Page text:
The staff of the SEC recently issued a no-action letter permitting an "M&A Broker" to advise on and be compensated in connection with the purchase and sale of a privately held company without registering as a broker-dealer under the Securities Exchange Act of 1934 (the Exchange Act), even where the transaction is structured as a sale of securities. The no-action letter may be found here.
Historically, broker-dealer registration issues have made it difficult to structure engagements with unregistered advisors in the context of a stock sale even though the disposition of the same business in an asset transaction would not raise broker-dealer concerns. The no-action letter significantly expands the scope of the advisory arrangements that may lawfully be entered into between unregistered advisers and their clients and, in doing so, will facilitate greater choices in selecting advisers in business combination transactions involving privately held companies.
An "M&A Broker" is defined in the no-action letter as a person engaged in the business of effecting securities transactions solely in connection with the transfer of ownership and control of a privately-held company through the purchase, sale, exchange, issuance, repurchase, or redemption of, or a business combination involving, securities or assets of the company, to a buyer that will actively operate the company or the business conducted with the assets of the company. The regulatory relief granted in the no-action letter applies to the purchase and sale of companies that do not have any class of securities registered with the SEC under Section 12 of the Exchange Act or publicly report under Section 15(d) of the Exchange Act and that are not "shell" companies.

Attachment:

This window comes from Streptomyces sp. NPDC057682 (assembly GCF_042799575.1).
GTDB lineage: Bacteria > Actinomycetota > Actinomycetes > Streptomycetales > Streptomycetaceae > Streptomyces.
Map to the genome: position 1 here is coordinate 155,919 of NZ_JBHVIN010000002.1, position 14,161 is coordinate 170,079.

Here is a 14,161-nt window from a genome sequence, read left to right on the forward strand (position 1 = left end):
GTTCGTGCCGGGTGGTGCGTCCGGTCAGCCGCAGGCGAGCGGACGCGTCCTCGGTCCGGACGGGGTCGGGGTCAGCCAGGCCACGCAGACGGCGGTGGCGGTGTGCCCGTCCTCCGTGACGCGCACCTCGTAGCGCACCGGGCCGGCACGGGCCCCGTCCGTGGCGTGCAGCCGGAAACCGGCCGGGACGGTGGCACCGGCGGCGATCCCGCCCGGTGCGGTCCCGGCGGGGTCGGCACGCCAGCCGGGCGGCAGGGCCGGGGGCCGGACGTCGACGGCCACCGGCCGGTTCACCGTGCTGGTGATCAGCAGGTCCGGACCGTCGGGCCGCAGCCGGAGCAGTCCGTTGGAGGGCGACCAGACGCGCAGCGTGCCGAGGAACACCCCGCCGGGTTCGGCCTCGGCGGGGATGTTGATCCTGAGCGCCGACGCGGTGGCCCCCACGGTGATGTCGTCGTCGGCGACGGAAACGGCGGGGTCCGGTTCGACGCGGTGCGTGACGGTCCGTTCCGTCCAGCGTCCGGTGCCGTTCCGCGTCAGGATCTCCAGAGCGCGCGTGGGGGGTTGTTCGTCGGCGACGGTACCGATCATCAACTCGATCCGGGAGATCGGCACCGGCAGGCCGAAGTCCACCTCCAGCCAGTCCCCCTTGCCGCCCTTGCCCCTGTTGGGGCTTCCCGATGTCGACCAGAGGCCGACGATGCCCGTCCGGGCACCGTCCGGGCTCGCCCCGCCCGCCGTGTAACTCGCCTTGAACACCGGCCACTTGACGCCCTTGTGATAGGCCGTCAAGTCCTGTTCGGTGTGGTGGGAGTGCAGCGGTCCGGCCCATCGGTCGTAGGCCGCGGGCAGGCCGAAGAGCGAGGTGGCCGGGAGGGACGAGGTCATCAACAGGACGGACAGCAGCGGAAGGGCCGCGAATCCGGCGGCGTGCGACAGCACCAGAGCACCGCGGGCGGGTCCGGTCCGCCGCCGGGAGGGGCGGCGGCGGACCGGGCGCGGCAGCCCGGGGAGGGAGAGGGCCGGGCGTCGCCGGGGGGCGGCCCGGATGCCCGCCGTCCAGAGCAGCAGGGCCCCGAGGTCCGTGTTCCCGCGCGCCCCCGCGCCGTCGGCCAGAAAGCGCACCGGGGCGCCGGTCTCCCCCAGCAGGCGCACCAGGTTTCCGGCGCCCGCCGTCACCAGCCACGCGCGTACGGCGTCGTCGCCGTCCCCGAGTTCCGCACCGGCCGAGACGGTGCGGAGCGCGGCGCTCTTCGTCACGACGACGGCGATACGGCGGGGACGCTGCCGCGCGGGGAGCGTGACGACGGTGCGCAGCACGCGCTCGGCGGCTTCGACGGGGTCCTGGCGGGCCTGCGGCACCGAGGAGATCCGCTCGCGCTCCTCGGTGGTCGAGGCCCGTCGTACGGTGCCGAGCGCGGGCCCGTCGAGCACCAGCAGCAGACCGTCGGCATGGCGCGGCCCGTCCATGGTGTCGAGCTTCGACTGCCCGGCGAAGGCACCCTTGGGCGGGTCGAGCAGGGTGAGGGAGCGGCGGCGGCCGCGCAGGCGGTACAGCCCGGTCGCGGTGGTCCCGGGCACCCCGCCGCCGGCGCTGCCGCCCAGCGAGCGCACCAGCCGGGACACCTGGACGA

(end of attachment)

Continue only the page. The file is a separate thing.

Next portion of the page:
Although SEC no-action letters are in terms applicable to the specific facts and parties requesting relief from the staff, the M&A Broker no-action letter addresses broker-dealer registration issues conceptually, and transaction participants should be comfortable proceeding with advisory engagements that meet the following conditions set forth in the no-action letter:
- The M&A Broker will not have the ability to bind a party to the transaction.
- The M&A Broker will not directly, or indirectly through any of its affiliates, provide financing for the transaction. An M&A Broker that assists purchasers in obtaining financing from unaffiliated third parties must comply with all applicable legal requirements, including, as applicable, Regulation T (12 CFR 220 et. seq.), and must disclose any compensation in writing to the client.
- The M&A Broker will not have custody, control, or possession of or otherwise handle funds or securities issued or exchanged in connection with the transaction.
- The transaction will not involve a public offering of securities. Any offering or sale of securities will be conducted in compliance with an applicable exemption from registration under the Securities Act of 1933. No party to the transaction can be a shell company other than a business combination related shell company (e.g., a merger subsidiary formed for the purpose of completing a business combination transaction among other entities that are not shell companies).